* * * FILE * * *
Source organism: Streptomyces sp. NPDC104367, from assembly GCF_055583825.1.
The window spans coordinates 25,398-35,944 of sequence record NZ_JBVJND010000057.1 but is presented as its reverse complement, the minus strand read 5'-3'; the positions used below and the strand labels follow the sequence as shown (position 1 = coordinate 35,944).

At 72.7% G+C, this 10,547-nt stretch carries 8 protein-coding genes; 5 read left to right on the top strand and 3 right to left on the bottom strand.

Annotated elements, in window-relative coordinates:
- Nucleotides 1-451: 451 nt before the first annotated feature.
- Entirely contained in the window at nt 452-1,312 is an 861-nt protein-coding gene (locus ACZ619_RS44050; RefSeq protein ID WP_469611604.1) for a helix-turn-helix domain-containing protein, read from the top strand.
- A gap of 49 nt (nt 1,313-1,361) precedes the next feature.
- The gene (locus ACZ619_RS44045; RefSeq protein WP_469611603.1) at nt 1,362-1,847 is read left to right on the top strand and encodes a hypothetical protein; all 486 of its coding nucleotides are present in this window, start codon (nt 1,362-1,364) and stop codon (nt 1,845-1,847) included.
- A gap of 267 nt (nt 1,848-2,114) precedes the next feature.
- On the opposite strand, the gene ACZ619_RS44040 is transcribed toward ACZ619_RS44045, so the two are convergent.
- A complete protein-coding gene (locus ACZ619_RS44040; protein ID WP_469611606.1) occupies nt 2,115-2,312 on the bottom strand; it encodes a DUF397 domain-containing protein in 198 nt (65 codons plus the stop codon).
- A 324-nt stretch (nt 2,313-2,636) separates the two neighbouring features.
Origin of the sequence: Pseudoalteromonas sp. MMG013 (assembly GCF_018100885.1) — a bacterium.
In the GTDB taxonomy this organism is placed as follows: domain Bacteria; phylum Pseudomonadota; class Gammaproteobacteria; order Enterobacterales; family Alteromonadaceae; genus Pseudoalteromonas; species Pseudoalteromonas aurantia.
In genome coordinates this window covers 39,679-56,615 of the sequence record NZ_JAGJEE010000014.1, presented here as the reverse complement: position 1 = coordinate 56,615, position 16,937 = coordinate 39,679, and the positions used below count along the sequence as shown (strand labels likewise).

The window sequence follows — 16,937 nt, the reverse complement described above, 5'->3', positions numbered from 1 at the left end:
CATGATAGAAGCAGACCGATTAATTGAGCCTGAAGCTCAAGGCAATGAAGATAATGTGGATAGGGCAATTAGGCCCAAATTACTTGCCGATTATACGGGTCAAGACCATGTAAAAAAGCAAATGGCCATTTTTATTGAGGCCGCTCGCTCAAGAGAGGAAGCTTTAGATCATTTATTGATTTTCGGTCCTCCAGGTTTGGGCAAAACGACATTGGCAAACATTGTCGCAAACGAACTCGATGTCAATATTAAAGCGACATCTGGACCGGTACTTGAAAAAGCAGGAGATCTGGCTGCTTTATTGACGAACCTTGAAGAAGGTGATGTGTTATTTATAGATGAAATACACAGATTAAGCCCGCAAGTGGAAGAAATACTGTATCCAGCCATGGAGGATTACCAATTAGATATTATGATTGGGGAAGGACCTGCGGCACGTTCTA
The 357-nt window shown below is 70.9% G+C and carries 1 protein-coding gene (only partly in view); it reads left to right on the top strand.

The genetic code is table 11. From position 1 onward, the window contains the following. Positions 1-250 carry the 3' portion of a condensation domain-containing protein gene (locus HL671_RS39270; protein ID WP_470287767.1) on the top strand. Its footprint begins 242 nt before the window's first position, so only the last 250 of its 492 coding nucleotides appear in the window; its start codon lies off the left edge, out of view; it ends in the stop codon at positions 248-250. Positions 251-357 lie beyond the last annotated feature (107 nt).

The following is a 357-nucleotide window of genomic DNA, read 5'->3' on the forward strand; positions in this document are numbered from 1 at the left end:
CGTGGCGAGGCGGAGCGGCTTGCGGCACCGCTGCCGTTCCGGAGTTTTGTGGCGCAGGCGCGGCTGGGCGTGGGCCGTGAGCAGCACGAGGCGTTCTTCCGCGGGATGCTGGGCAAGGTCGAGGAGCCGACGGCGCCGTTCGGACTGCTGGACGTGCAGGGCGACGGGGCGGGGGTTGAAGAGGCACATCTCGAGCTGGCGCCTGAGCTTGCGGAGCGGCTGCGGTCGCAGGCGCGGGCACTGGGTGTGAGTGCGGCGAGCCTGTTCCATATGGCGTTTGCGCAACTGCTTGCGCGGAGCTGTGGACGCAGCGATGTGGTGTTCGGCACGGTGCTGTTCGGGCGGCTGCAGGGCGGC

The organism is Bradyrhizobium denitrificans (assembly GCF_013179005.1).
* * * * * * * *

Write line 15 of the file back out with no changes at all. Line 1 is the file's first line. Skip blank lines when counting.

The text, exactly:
In genome coordinates this window covers 39,679-56,615 of the sequence record NZ_JAGJEE010000014.1, presented here as the reverse complement: position 1 = coordinate 56,615, position 16,937 = coordinate 39,679, and the positions used below count along the sequence as shown (strand labels likewise).